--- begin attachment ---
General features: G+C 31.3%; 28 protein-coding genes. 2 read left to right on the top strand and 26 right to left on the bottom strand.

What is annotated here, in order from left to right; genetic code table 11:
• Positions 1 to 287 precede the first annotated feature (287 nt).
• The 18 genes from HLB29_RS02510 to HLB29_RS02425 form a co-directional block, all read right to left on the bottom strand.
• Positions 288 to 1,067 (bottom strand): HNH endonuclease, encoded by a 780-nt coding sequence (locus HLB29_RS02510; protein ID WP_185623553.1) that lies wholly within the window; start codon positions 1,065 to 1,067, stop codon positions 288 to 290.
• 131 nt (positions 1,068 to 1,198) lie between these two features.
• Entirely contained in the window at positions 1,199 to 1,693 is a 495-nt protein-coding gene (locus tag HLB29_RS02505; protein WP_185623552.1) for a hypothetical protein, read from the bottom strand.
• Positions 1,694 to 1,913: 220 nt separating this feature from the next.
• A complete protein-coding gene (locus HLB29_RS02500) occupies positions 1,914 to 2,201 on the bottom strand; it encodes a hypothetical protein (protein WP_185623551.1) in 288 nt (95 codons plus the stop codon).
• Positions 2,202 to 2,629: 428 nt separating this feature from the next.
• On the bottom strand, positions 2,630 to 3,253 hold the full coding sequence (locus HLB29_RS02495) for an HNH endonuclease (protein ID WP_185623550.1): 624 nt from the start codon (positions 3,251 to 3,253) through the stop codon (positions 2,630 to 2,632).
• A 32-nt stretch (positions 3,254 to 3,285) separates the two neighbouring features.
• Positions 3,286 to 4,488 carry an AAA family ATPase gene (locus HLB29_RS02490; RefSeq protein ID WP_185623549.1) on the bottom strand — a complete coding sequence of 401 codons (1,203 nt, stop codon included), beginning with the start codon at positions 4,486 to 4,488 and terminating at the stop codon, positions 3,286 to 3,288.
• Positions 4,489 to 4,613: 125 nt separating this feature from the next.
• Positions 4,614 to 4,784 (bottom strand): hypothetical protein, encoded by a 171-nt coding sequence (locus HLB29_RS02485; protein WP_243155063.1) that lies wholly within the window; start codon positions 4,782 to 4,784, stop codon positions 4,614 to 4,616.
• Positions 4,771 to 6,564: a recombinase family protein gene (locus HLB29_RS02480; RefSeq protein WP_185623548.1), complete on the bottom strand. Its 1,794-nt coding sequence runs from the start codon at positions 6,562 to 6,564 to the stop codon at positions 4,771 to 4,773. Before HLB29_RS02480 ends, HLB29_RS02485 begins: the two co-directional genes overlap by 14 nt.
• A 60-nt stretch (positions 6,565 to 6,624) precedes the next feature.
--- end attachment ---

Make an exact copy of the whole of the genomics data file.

General features: G+C 31.3%; 28 protein-coding genes. 2 read left to right on the top strand and 26 right to left on the bottom strand.

What is annotated here, in order from left to right; genetic code table 11:
• Positions 1 to 287 precede the first annotated feature (287 nt).
• The 18 genes from HLB29_RS02510 to HLB29_RS02425 form a co-directional block, all read right to left on the bottom strand.
• Positions 288 to 1,067 (bottom strand): HNH endonuclease, encoded by a 780-nt coding sequence (locus HLB29_RS02510; protein ID WP_185623553.1) that lies wholly within the window; start codon positions 1,065 to 1,067, stop codon positions 288 to 290.
• 131 nt (positions 1,068 to 1,198) lie between these two features.
• Entirely contained in the window at positions 1,199 to 1,693 is a 495-nt protein-coding gene (locus tag HLB29_RS02505; protein WP_185623552.1) for a hypothetical protein, read from the bottom strand.
• Positions 1,694 to 1,913: 220 nt separating this feature from the next.
• A complete protein-coding gene (locus HLB29_RS02500) occupies positions 1,914 to 2,201 on the bottom strand; it encodes a hypothetical protein (protein WP_185623551.1) in 288 nt (95 codons plus the stop codon).
• Positions 2,202 to 2,629: 428 nt separating this feature from the next.
• On the bottom strand, positions 2,630 to 3,253 hold the full coding sequence (locus HLB29_RS02495) for an HNH endonuclease (protein ID WP_185623550.1): 624 nt from the start codon (positions 3,251 to 3,253) through the stop codon (positions 2,630 to 2,632).
• A 32-nt stretch (positions 3,254 to 3,285) separates the two neighbouring features.
• Positions 3,286 to 4,488 carry an AAA family ATPase gene (locus HLB29_RS02490; RefSeq protein ID WP_185623549.1) on the bottom strand — a complete coding sequence of 401 codons (1,203 nt, stop codon included), beginning with the start codon at positions 4,486 to 4,488 and terminating at the stop codon, positions 3,286 to 3,288.
• Positions 4,489 to 4,613: 125 nt separating this feature from the next.
• Positions 4,614 to 4,784 (bottom strand): hypothetical protein, encoded by a 171-nt coding sequence (locus HLB29_RS02485; protein WP_243155063.1) that lies wholly within the window; start codon positions 4,782 to 4,784, stop codon positions 4,614 to 4,616.
• Positions 4,771 to 6,564: a recombinase family protein gene (locus HLB29_RS02480; RefSeq protein WP_185623548.1), complete on the bottom strand. Its 1,794-nt coding sequence runs from the start codon at positions 6,562 to 6,564 to the stop codon at positions 4,771 to 4,773. Before HLB29_RS02480 ends, HLB29_RS02485 begins: the two co-directional genes overlap by 14 nt.
• A 60-nt stretch (positions 6,565 to 6,624) precedes the next feature.